Preprints
https://doi.org/10.5194/tc-2022-123
https://doi.org/10.5194/tc-2022-123
 
28 Jul 2022
28 Jul 2022
Status: this preprint is currently under review for the journal TC.

Simulation of the current and future dynamics of permafrost near the northern limit of permafrost on the Qinghai–Tibet Plateau

Jianting Zhao1, Lin Zhao1,2,3, Zhe Sun3,4, Fujun Niu5, Guojie Hu2, Defu Zou2, Guangyue Liu2, Erji Du2, Chong Wang1, Lingxiao Wang1, Yongping Qiao2, Jianzong Shi2, Junqiang Gao6, Yuanwei Wang1, Yan Li1, Wenjun Yu7, Huayun Zhou2,4, Zanpin Xing2,4, Minxuan Xiao1, Luhui Yin1, and Shengfeng Wang1 Jianting Zhao et al.
  • 1School of Geographical Sciences, Nanjing University of Information Science & Technology, Nanjing 210044, China
  • 2Cryosphere Research Station on Qinghai–Xizang Plateau, State Key Laboratory of Cryospheric Sciences, Northwest Institute of Eco–Environment and Resources, Chinese Academy of Sciences, Lanzhou 730000, China
  • 3Key Laboratory of Environment Change and Resources Use in Beibu Gulf, Ministry of Education, Nanning Normal University, Nanning 530001, China
  • 4University of Chinese Academy of Sciences, Beijing 101408, China
  • 5State Key Laboratory of Frozen Soil Engineering, Northwest Institute of Eco–Environment and Resources, Chinese Academy of Sciences, Lanzhou 730000, China
  • 6School of Mathematics and Statistics, Nanjing University of Information Science & Technology, Nanjing 210044, China
  • 7School of Hydrology and Water Resources, Nanjing University of Information Science & Technology, Nanjing 210044, China

Abstract. Permafrost has been warming and thawing at a global scale with subsequent effects on the climate, hydrological, ecosystem and engineering system. However, the variation of permafrost thermal state in the northern lower limit of the permafrost zone (Xidatan) on the Qinghai–Tibetan Plateau (QTP) is unclear. To evaluate and project the permafrost changes, this study simulated the spatiotemporal dynamics of this marginal permafrost historically (1970–2019) based on the detailed investigation and monitoring datasets from 1987 in this study region, improved remote sensing-based Land Surface Temperature product (LST) and climate projections from Global Climate Model (GCM) outputs of Coupled Model Intercomparison Project Phase 5 and 6 (CMIP5, CMIP6). Our model takes into consideration of phase change processes of soil pore water, thermal property difference between frozen and thawed soil, geothermal flux flow, and ground ice effect. The results indicate that 1) our model can consistently reproduce the ground temperature field and active layer thickness (ALT), is superior in recognizing permafrost boundaries, and would realistically capture the evolution of the permafrost thermal regime, 2) spatial distribution of permafrost and its thermal conditions over the study area were controlled by elevational with a strong influence of slope aspects, 3) from 1970 to 2019, the regional averaged means annual ground temperature (MAGT) had warmed by 0.49 °C in the continuous permafrost zone and 0.40 °C in the discontinuous permafrost zone, and the lowest elevation of permafrost boundary (on north-facing slopes) rose approximately 47 m, as well as the northern boundary of discontinuous permafrost has approximately retreated southwards 1~2 km, while the lowest elevation of permafrost boundary remains unchanged for continuous permafrost zone, 4) the warming rate in MAGT is projected to be slighter higher under Shared Socioeconomic Pathways (SSPs) than that of Representative Concentration Pathways (RCPs), but no distinct discrepancies in the areal extent of the continuous, discontinuous permafrost and seasonally frozen ground among SSP and RCP scenarios. This study highlights the slow delaying process in the response of mountain permafrost to a warming climate, especially in terms of the areal extent of permafrost distribution.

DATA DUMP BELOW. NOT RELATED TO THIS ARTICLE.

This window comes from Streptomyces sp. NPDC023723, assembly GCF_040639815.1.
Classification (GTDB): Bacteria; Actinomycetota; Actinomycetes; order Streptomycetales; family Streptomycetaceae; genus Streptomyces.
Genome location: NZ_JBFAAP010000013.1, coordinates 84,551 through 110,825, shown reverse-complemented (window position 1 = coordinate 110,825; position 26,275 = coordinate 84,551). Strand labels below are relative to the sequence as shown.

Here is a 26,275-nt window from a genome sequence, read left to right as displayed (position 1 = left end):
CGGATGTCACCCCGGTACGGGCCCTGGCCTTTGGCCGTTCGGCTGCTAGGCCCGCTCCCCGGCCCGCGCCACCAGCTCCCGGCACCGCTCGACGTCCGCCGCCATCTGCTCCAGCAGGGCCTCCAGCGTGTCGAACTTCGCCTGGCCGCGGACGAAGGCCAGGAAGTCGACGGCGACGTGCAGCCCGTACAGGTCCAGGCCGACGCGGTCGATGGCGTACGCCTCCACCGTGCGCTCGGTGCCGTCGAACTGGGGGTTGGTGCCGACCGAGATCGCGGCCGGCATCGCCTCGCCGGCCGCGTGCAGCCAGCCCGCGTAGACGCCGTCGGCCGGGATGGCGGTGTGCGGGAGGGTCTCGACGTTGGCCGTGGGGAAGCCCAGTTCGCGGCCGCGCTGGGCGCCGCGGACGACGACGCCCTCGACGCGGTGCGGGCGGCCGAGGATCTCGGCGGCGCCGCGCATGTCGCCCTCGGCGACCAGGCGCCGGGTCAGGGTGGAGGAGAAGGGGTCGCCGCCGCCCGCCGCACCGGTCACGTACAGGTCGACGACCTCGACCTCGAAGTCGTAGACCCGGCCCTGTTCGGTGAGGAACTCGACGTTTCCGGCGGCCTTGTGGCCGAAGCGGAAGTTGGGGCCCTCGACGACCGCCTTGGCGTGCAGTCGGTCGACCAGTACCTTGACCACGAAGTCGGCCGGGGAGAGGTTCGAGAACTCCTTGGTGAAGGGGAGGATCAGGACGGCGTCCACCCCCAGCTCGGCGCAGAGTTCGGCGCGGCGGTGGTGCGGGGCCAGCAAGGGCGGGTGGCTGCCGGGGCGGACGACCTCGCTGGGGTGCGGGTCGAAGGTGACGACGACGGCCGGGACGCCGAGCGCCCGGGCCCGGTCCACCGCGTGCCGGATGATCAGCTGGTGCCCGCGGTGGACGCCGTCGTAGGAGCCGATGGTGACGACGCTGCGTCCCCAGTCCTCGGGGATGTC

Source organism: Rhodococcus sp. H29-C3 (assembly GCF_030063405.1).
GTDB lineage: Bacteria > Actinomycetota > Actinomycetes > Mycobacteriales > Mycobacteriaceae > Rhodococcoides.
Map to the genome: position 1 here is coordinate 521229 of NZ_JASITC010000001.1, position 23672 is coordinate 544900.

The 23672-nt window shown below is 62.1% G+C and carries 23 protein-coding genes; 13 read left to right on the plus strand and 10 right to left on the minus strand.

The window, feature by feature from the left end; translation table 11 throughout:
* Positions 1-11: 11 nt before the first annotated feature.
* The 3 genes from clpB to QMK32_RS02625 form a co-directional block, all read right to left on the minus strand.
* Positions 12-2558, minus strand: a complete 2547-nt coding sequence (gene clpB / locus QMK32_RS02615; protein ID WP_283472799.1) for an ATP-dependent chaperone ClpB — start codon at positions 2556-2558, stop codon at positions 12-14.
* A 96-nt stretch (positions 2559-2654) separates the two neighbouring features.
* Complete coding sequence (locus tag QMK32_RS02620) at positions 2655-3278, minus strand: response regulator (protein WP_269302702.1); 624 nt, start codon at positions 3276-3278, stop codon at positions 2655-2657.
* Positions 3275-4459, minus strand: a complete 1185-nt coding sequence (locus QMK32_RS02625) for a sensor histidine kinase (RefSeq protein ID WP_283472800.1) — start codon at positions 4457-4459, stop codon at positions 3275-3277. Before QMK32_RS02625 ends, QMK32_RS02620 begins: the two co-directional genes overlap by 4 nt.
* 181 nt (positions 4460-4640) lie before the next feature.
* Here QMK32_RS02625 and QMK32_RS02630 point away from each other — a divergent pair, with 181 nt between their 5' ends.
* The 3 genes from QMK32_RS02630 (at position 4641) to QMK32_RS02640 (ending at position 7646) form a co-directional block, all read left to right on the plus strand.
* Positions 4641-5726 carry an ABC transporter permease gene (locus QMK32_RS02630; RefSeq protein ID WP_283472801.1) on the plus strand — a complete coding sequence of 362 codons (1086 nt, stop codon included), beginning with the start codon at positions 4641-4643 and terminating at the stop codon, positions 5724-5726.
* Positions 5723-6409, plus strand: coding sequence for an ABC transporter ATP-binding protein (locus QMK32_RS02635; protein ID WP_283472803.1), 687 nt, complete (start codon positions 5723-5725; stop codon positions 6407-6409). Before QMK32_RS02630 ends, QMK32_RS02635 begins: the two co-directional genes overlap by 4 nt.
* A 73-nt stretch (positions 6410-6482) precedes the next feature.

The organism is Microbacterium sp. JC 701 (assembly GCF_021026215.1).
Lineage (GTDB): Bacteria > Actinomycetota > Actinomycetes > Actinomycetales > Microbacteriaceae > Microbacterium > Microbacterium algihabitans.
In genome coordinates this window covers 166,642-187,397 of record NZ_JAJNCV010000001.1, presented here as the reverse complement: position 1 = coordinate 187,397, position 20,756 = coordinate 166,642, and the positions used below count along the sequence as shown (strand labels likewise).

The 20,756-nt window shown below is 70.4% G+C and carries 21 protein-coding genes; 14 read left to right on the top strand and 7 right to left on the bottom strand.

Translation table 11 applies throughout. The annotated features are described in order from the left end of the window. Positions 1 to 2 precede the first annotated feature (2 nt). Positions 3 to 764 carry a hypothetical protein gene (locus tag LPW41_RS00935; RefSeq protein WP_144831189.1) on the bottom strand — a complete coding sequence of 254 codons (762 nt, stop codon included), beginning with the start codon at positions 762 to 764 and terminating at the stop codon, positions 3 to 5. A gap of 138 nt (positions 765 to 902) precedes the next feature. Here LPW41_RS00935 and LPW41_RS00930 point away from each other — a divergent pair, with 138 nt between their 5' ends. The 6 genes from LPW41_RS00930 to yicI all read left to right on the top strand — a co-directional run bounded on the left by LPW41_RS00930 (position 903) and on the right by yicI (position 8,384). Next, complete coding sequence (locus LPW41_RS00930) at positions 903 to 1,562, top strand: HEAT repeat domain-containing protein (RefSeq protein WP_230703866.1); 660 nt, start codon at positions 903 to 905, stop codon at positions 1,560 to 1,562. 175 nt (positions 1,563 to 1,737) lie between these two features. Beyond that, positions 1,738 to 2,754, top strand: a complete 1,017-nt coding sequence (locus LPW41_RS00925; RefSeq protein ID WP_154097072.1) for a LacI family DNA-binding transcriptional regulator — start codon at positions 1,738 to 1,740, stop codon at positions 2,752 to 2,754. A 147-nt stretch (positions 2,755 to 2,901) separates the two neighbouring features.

Jianting Zhao et al.

Status: open (until 22 Sep 2022)

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Jianting Zhao et al.

Jianting Zhao et al.

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Short summary
Permafrost has been warming and thawing at global scale, this is especially true in boundary region. We focus on the variation of permafrost distribution and thermal dynamics in the northern lower limit of the permafrost zone on the Qinghai–Tibetan Plateau by applying a new permafrost model. Unlike previous publications on this topic, our finding highlights a slow decaying process in the response of mountain permafrost to a warming climate, especially the areal extent of permafrost distribution.